Part of the reason is that China is caught in what some see as a ‘balance sheet recession’ – with domestic consumers saving more and paying down debt. Which means China going back again to its previous role as an exporter of deflation.

According to some measures, Japan’s rate of GDP growth in 2023 even exceeded that of China – for the first time in many years.

In air freight markets, e-commerce continues to be the biggest driver – with sources suggesting e-commerce players already locking in capacity for peak season, and a lot of block space agreement (BSA) capacity already sold.

According to a Cargo Facts Consulting presentation to its Asia conference in Singapore last month, e-commerce currently represents about 20% of air cargo traffic – though some others estimate a lot higher at 40% or more on certain lanes.

CFC estimated e-commerce as a $5.8 trillion market in 2023, with that rising towards $6.3 trillion this year – and to over $8 trillion by 2027, which would represent an increase of over 38% in five years.

The market is currently being driven by the dramatic growth of two players in particular – Shein, an online retailer known for affordable fashion; and Temu, not a retailer but an online marketplace offering a wide range of products.

According to another presentation in Singapore by Tom Hoang, regional director for market analysis at Boeing, by December 2023 the four biggest e-commerce players were accounting for somewhere around 10,800 tonnes of air cargo – equivalent to an astonishing 108 widebody 777Fs –every single day.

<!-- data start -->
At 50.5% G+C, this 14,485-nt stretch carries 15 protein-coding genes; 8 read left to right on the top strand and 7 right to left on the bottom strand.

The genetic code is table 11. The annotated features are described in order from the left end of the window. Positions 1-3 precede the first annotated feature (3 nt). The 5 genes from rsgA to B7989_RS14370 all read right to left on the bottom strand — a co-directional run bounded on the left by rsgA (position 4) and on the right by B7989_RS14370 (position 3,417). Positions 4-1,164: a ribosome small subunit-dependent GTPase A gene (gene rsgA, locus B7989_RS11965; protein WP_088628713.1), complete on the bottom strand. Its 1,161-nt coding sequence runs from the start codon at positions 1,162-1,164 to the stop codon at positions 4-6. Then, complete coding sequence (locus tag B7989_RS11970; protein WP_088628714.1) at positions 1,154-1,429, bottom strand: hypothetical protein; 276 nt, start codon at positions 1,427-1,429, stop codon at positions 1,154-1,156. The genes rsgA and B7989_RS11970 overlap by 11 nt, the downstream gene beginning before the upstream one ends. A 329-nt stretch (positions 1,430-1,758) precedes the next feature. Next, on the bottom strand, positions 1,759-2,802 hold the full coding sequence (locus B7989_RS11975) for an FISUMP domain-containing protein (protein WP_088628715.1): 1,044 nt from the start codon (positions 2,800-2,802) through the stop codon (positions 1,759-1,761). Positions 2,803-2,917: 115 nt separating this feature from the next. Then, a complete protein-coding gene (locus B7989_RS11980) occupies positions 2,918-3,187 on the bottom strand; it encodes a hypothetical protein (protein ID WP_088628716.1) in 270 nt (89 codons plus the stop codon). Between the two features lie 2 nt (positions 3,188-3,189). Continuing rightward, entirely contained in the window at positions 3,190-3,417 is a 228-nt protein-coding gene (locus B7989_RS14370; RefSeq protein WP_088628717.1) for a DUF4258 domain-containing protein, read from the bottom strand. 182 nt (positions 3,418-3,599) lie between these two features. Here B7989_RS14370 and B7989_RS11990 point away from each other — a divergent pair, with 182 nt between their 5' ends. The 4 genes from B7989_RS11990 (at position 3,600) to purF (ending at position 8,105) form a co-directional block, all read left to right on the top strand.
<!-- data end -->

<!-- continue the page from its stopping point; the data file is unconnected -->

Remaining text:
Currently, Temu and Shein take advantage of a US tax exemption for imported goods of under $800 to minimise logistics costs. Apparently, about 85% of all shipments currently entering the US fall in that category.

Some argue, however, that their business model is threatened by a proposed US bill to eliminate the import tariff exemption.

In response, Temu has already established warehouses in Mexico – so already seems to be planning ahead of any potential restrictions.

China’s overall exports to the US fell about 14% in 2023 – to below those from Mexico for the first time in more than 20 years. So perhaps a chunk of trade is going via Mexico already.

Looking ahead, CFC forecasts the air cargo market to grow at an average of 3.4% a year over the next two decades – and that this will result in significant new demand for air cargo freighters.

According to Hoang at Boeing, the market remains very reliant on freighters – especially on TransPacific routes, where passenger traffic volumes have still not fully recovered back to pre-pandemic levels – though less so on TransAtlantic routes, where the market is more ‘back to normal’.

According to Hoang, a massive 77% of TransPac air cargo is currently being moved by dedicated freighters – as opposed to only 62% before Covid – with much less than before going via passenger bellyhold. Meanwhile, some 58% of Europe-East Asia air cargo is also going by freighter – up from 43% pre-Covid.

If these lower levels of passenger traffic continue, it seems likely to drive demand for more freighter conversions – particularly of larger widebody planes that carry more than 80 tonnes of payload.

As both the Boeing and Cargo Facts presentations pointed out, air cargo yields remain well above pre-pandemic levels – as indeed the TAC data confirms.